... which lessens the effect of pressure variation due to excursions away from holding pressure, thereby reducing the amount and ... A gas booster, to boost the pressure of the reclaimed gas to the storage pressure. A storage system of pressure vessels to hold ... ISBN 1-886699-01-1. Behnke, Albert R. (1942). "Effects of High Pressures; Prevention and Treatment of Compressed-air illness". ... These bubbles remain small due to the relatively small pressure ratio between storage and excursion pressure, and are generally ...
ISBN 1-886699-01-1. Behnke, Albert R (1942). "Effects of High Pressures; Prevention and Treatment of Compressed-air illness". ... Albert R. Behnke proposed the idea of exposing humans to increased ambient pressures long enough for the blood and tissues to ... Bond, George F (September 1964). "New Developments in high pressure living". Archives of Environmental Health. 9: 310-4. doi: ... Lord, GP; Bond, GF; Schaefer, KE (November 1966). "Breathing under high ambient pressure". Journal of Applied Physiology. 21 (6 ...
It is also known as quantum confinement effect. Band gaps also depend on pressure. Band gaps can be either direct or indirect, ... H. Unlu (1992). "A Thermodynamic Model for Determining Pressure and Temperature Effects on the Bandgap Energies and other ... The interaction between the lattice phonons and the free electrons and holes will also affect the band gap to a smaller extent ... In photonics, band gaps or stop bands are ranges of photon frequencies where, if tunneling effects are neglected, no photons ...
Chemical Watch, (6.10.2011). MEPs pressure EU Commission on EDCs, cocktail effect. Retrieved November 17, 2011. Environmental ...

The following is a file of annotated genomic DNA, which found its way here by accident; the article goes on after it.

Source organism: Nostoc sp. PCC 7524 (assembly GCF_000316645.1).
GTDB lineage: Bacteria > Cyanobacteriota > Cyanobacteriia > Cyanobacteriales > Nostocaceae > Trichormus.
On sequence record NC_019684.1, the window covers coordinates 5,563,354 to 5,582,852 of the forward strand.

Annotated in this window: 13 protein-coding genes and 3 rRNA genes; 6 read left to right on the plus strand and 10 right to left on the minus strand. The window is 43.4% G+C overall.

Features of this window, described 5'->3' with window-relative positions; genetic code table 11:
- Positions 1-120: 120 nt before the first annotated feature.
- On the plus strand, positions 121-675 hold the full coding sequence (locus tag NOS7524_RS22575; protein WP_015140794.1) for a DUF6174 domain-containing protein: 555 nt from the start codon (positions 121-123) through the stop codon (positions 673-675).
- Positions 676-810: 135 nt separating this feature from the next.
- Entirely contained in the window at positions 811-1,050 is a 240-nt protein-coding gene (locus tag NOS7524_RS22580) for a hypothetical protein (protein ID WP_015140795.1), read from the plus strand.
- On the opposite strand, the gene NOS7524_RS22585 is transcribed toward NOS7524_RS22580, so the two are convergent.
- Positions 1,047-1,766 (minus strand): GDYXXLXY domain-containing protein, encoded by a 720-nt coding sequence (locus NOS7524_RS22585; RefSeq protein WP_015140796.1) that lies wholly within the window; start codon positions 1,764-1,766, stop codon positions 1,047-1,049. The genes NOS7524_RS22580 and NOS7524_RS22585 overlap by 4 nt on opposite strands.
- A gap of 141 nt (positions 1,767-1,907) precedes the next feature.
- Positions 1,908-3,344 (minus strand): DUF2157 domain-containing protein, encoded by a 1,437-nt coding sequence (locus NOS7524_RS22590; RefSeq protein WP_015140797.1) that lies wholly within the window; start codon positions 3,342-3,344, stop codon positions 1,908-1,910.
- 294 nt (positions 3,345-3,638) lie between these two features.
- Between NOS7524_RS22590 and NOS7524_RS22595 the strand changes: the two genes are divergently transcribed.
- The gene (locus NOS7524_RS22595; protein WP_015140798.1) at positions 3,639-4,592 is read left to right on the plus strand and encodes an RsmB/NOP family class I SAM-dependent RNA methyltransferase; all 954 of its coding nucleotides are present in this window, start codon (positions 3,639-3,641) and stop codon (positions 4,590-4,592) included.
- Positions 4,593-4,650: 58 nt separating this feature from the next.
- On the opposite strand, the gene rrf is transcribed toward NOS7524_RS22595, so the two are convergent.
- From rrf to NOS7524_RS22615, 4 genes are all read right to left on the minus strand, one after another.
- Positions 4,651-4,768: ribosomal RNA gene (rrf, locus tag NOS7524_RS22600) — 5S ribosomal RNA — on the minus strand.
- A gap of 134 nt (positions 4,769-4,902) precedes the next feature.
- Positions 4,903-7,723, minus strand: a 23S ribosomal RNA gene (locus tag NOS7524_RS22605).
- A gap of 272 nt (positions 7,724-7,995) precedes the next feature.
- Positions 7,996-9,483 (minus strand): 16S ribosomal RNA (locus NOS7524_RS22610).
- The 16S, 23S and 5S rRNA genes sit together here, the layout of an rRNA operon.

Effect on blood pressure: 0.5 mg/kg (rat; i.v.) produces an increase in BP of 29 mm. LD50 (mouse; i.p.) = 100 mg/kg. The ... B.E. Smart (2001). "Fluorine substituent effects (on bioactivity". Journal of Fluorine Chemistry. 109: 3-11. doi:10.1016/s0022- ...
Cartz, L.; Srinivasa, S.R.; Riedner, R.J.; Jorgensen, J.D.; Worlton, T.G. (1979). "Effect of pressure on bonding in black ... there is only a range of partial pressures at which it does. Heat can be applied to drive the reaction at higher pressures. In ... Burning phosphorus is difficult to extinguish and if it splashes onto human skin it has horrific effects. Early matches used ... It is obtained by heating white phosphorus under high pressures (about 12,000 standard atmospheres or 1.2 gigapascals). It can ...
Another common effect is hypertension (increased blood pressure). No interactions are described for either formulation. In wet ... Zaltrap has adverse effects typical of anti-cancer drugs, such as reduced blood cell count (leukopenia, neutropenia, ... A 2017 review update studying the effects of anti-VEGF drugs on diabetic macular edema found that while all three studied ... Common adverse effects of the eye formulation include conjunctival hemorrhage, eye pain, cataract, vitreous detachment, ...
"Effect of synthetic cannabinoids on elevated intraocular pressure". Ophthalmology. 88 (3): 270-277. doi:10.1016/s0161-6420(81) ...
Antagonizes effect of agents that lower blood pressure. Severe hypertension with MAOIs and possibly tricyclic antidepressants. ... Low blood pressure caused by phenothiazines. Hypertension. Pheochromocytoma. Patient on MAOIs. For shock due to loss of blood ... It has a positive inotropic effect on the myocardium. AV conduction and refractory period of AV node is shortened with an ... Additive vasoconstricting effects with ergot alkaloids, oxytocin. Potentially Fatal: Risk of abnormal heart rhythm in people ...
... s usually form around high-pressure systems. These do not "contradict" the Coriolis effect; it predicts such ... Anticyclonic storms, as high-pressure systems, usually accompany cold weather and are frequently a factor in large snowstorms. ... Anticyclonic tornadoes often occur; while tornadoes' vortices are low-pressure regions, this occurs because tornadoes occur on ... a weather storm where winds around the storm flow in the direction opposite to that of the flow about a region of low pressure ...